Feb 26th, 2018

45th Anniversary of Operation Homecoming

The 45th Anniversary of Operation Homecoming is underway without much fanfare.  But for the Prisoners of War (POWs) from Vietnam it is an event to be celebrated daily.

The Vietnam War was long and controversial within the United Sates.  It “officially” began after the Gulf of Tonkin Resolution in 1964 under President Johnson.  However, President John Kennedy had military advisors in Vietnam before that date.  The war temporarily ended in January 1973 with the signing of the Paris Peace Talks Peace Treaty.  The North Communist Vietnamese government simply waited two years and re-invaded the democratic South Vietnam, causing it to fall to communist hands on April 30, 1975.

Contrary to popular opinion and press not everyone in the United States opposed the war.  Certainly there were highly publicized demonstrations against the war on some streets and many college campuses.  However, there were also marches of support, which were not as highly publicized.  A number of Americans knew what would happen to the Vietnamese people if the communists took control:  There would be a loss of religious liberty, freedom of the press and freedom of speech. This is indeed what happened to Vietnam after the communist took control.  Even today there is a limitation on religious and other freedoms.

According the James Webb (Senator from Virginia) over 70% of the servicemen killed in Vietnam were volunteers.  Those who returned from the war were not always welcomed warmly.  My cousin, Marine Ron Stith, among them.  This is a wrong that we are just beginning to right in the United States.

One exception to the lukewarm welcome was the greeting that our returning POWs received.  Nearly 600 Americans were held captive by the North Vietnamese.  In previous wars most POWs had been enlisted men.  In Vietnam it was the officers who were held.  The vast majority were aviators that had been shot down by Surface to Air Missiles (SAMs) over North Vietnam and been captured and imprisoned.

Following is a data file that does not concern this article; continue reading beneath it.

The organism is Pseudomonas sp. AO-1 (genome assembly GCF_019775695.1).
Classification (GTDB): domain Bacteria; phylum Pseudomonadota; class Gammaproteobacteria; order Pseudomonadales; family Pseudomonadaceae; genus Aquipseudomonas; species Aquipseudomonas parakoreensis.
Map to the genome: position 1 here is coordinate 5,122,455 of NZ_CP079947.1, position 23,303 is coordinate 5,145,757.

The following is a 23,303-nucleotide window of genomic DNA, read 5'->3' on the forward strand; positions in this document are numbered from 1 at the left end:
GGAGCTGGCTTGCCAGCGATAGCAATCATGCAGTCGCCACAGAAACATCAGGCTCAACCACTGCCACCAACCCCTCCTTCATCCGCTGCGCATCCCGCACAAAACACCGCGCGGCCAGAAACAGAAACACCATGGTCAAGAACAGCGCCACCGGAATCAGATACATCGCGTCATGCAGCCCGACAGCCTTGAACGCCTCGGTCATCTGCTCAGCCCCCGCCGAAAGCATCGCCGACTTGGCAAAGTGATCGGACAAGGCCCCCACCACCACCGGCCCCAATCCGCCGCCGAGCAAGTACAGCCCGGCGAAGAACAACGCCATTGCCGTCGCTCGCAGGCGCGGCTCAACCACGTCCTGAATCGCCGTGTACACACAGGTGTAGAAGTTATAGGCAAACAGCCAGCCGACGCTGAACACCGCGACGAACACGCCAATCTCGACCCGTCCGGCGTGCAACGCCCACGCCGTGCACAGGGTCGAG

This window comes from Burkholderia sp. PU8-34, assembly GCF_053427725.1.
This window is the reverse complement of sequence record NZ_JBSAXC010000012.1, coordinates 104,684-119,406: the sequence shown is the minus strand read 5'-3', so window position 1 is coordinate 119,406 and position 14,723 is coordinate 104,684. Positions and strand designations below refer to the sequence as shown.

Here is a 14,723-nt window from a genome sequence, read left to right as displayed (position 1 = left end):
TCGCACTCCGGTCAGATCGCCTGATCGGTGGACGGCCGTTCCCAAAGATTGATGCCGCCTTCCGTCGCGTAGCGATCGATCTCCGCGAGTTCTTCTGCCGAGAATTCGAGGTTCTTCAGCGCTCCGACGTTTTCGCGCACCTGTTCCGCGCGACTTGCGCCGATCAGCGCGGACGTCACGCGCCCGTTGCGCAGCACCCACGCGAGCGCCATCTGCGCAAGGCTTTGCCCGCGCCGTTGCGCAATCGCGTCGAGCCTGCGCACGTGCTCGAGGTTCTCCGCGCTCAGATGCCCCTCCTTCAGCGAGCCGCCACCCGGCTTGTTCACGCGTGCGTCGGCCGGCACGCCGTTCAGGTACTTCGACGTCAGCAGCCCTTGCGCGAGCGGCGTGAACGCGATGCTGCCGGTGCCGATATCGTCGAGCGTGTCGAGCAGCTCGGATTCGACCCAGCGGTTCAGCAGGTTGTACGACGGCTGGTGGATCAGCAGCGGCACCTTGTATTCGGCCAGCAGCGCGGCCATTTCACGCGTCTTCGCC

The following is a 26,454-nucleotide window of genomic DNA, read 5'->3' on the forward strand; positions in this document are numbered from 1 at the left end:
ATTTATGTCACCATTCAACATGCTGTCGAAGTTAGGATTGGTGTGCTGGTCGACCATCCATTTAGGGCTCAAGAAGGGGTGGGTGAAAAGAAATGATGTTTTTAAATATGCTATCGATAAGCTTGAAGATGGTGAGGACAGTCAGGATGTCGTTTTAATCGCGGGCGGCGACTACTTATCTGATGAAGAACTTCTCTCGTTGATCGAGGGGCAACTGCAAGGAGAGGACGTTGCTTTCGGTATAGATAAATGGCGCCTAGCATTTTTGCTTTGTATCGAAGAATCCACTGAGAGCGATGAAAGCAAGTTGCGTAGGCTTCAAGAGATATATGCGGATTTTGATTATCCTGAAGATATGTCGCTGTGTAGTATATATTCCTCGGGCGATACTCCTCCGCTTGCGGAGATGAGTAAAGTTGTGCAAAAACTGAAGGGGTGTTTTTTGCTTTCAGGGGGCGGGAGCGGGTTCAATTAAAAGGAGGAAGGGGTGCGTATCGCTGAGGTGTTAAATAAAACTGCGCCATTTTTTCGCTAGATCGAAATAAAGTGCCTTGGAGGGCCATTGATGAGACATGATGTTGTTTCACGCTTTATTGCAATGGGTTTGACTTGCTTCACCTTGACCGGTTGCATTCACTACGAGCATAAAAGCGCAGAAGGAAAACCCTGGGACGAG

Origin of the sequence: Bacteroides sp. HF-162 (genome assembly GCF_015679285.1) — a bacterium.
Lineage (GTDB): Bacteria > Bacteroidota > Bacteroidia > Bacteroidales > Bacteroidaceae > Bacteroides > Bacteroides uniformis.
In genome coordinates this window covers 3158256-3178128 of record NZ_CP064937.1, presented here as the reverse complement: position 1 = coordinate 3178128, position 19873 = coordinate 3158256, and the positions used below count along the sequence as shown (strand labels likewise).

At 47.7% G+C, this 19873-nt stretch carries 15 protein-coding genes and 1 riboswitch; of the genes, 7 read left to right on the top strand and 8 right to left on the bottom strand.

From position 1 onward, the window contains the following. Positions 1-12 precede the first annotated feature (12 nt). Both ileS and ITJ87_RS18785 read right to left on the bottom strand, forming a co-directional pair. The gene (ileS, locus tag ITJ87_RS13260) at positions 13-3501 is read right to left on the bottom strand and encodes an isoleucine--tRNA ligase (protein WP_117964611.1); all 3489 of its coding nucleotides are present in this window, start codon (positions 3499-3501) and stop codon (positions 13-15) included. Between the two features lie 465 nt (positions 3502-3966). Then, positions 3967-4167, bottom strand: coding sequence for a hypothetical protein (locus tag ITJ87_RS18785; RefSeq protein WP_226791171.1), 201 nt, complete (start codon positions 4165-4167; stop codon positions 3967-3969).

Some of the more notable captives included now Senator John McCain.  McCain declared that he was a raunchy spoiled brat before he was shot down, but the captivity changed him for the better.  Robinson (Robbie) Risner and Admiral James Stockdale were US leaders.  These were the two highest ranking captives and two men I was fortunate enough to meet later on.  Stockdale was most famous after the war for being Ross Perot’s vice presidential running mate in 1992.

John McCain shakes Richards Nixon’s hand (Left)   James Stockdale receives the Medal of Honor (Right)

Jeremiah Denton was tortured so badly that he agreed to be interviewed by the North Vietnamese on television “to condemn” Americans.  Denton turned the tables on the Vietnamese when he blinked out, “T-O-R-T-U-R-E” in Morse Code during the interview.  His blinking helped alert the world to the unbelievable torture these men suffered.

All that came to an end on February 12, 1973 when a C-141 Starlifter, tail Number 66-0177 landed in Hanoi to begin Operation Homecoming.  The POWs had been allowed to shower and were given new clothes.  They decided not to wear the yellow sweaters given by their captors.  There had been nothing cheery about their captivity.

The C-141 flew the men from Hanoi to Clark Air Base in the Philippines.  As the door closed and they began to taxi, Robbie Risner reports tears filled his and the other men’s eyes.  The men received medical attention and warm food in Clark.  For some of them it was the first time in seven years they had enjoyed what we take for granted daily.  Operation Homecoming was underway

Then on February 14, 1973 the C-141 flew the men to Travis AFB in California.  I sat as a young eleven year old boy watching on TV.  I was home from school.  It was there that I first had the idea that I may want to fly a C-141.

I watched in amazement as these men were reunited with their families after years of exile.  Operation Homecoming: The emotion still gets to me 45 years later.  The photos speak for themselves.

Eight years later I was preparing for “captivity” myself.  I was part of SERE (Survival Evasion Resistance Escape) after my doolie year at the Air Force Academy.  Part of the training was three days in a simulated Prisoner of War camp, complete with isolation, interrogation and deprivation.  I was in simulation for three days; some of those men were in for real for over three years. To get ready for “The Compound’, as it was known, I read Howard Rutledge’s book, “In the Presence of Mine Enemies”.  Rutledge endured life as a POW in Vietnam for many years.

Most of my instructors at the Academy had served in Vietnam.  I had great respect for them.  When, as an upperclassman, I served as an integrator I did a simulated interrogation of a cadet by the name of Day.  His dad, Bud Day, was a POW in Vietnam who earned the Medal of Honor.

In 1985, as I finished pilot training, I had to put down my choice of aircraft on what was known as a “Dream Sheet”.  At the top of my list, was the C-141 Starlifter.  Perhaps it all went back to February 1973, 45 years ago, when I saw the C-141, Tail #66-0177 carry those POWs home.  Operation Homecoming

For news on what happened to C-141, Tail 66-0177 see: https://www.avgeekery.com/hanoi-taxi-the-ultimate-freedom-bird-was-a-very-special-c-141-starlifter/

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